Fraudsters took immediate advantage of the COVID-19 pandemic, banking on overwhelmed servers, staff and consumer vulnerability to target everything from eCommerce purchases to government-supported relief programs. A recent study found that 32 percent of U.S. online customers have been targeted by COVID-19-related fraud, with phishing scams emerging as the top way these bad actors are attempting to gain access to their victims’ personal data. Fraudsters perpetrate their schemes by pretending to be brands or trusted officials to get vulnerable customers to give up sensitive details such as their email addresses and passwords or their bank account and credit card numbers.
The jump in online fraud represents a growing problem for both merchants and banks as well as the regulators tasked with monitoring digital transactions. Many financial authorities — notably in the U.K. and the U.S. — are still debating how these rules should be designed to authenticate both customers and digital payments. The following Deep Dive examines not only how fraud is rising and why changing customer needs are impacting this but also how regulators must factor in these changes to make sure their proposed data protection regulations can safeguard consumers and merchants.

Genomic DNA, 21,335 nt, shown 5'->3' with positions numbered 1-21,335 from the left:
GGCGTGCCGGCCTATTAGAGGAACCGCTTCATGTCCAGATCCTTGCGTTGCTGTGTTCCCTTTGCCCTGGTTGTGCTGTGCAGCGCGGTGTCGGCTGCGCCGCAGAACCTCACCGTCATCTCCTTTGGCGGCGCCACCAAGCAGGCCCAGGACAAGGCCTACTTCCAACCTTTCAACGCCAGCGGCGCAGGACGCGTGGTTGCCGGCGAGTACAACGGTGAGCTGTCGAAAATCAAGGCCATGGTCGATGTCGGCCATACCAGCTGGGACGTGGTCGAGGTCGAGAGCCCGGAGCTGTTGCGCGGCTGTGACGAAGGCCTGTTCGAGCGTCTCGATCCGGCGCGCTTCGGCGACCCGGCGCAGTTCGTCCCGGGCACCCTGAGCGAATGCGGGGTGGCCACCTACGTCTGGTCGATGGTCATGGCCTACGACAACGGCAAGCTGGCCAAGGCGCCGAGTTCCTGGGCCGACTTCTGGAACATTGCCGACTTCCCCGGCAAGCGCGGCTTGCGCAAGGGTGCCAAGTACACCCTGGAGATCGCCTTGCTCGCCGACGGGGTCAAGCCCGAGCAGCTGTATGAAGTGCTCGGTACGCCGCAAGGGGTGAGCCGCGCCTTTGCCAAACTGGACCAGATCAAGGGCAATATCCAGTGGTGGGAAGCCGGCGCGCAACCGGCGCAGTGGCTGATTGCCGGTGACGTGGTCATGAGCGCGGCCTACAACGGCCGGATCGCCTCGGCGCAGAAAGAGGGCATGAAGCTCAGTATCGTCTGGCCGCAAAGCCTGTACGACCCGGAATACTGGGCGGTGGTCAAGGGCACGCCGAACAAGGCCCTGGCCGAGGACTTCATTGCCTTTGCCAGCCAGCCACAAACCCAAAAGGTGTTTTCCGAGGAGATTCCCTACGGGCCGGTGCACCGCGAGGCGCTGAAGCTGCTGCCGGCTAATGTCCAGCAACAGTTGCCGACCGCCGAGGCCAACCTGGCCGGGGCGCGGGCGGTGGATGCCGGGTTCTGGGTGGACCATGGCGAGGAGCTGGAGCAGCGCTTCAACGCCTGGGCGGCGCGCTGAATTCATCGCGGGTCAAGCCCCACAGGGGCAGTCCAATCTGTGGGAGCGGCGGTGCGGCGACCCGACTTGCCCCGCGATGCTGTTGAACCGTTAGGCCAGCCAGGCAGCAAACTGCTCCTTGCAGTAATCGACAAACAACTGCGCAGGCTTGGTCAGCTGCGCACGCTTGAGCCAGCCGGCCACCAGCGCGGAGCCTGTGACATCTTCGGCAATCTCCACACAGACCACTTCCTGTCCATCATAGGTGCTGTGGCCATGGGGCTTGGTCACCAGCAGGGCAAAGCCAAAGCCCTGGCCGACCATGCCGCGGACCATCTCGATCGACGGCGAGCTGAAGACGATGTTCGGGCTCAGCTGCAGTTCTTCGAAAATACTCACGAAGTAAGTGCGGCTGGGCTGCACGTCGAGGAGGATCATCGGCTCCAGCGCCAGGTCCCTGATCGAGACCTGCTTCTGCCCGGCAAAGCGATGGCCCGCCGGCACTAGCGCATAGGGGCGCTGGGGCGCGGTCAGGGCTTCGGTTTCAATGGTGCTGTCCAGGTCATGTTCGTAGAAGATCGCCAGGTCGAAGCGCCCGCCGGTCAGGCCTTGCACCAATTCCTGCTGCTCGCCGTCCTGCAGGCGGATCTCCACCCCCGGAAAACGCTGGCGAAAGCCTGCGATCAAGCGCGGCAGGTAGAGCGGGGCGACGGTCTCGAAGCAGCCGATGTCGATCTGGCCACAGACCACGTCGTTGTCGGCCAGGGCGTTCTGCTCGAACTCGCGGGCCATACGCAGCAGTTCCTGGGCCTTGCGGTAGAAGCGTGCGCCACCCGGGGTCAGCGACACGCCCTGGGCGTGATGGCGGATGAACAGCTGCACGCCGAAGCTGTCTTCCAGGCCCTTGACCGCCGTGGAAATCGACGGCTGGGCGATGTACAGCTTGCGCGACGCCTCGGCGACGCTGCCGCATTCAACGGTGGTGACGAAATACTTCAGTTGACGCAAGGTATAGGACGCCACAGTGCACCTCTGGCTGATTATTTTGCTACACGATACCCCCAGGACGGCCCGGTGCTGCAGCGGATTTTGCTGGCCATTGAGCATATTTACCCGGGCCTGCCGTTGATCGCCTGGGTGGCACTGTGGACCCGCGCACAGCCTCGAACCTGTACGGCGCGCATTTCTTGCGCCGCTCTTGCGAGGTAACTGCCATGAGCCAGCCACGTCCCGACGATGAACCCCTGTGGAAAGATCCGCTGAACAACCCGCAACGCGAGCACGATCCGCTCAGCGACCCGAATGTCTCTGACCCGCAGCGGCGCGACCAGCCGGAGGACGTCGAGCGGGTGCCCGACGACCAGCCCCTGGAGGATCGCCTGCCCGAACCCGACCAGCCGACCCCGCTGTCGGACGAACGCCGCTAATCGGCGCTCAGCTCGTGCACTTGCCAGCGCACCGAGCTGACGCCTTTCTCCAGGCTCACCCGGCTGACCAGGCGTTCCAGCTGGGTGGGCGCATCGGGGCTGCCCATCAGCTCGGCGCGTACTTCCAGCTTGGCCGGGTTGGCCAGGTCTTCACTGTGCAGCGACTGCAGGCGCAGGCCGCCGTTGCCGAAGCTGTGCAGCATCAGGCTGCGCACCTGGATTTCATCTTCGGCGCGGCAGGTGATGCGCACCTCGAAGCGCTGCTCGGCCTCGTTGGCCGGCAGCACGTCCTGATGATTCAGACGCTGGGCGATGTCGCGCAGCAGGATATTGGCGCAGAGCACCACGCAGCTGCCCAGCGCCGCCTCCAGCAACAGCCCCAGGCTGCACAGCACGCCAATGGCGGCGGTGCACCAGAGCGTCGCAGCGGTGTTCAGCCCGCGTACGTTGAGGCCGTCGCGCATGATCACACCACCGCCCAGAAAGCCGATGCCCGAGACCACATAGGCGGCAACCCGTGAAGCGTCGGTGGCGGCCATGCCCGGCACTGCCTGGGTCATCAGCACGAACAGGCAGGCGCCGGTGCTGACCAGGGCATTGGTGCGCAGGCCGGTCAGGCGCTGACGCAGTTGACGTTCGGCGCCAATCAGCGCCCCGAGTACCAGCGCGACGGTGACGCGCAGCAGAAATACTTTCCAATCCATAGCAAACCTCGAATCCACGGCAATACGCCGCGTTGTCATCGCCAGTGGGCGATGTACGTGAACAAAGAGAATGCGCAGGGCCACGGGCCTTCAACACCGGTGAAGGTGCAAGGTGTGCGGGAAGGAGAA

New Payment Trends And The Growing Costs Of Fraud
Examining why crafting robust authentication and data protection rules has become more essential during the pandemic means taking a broader look at how fraud has evolved. Both fraudsters and regulators are responding to consumers’ and merchants’ payment needs, which dramatically shifted nearly overnight. In the U.K., eCommerce purchases steadily increased from March through May, for example, and many of these customers also changed how and where they were making these transactions, leaving merchants to have to keep pace. Consumers translated their worries about traditional payment methods like cash and cards into an increased use of contactless payments and mobile wallets, even in markets like the U.S., where these methods have struggled to gain ground. One study found that 38 percent of consumers now view contactless as a key feature for making payments — an increase from the 30 percent who felt the same in 2019.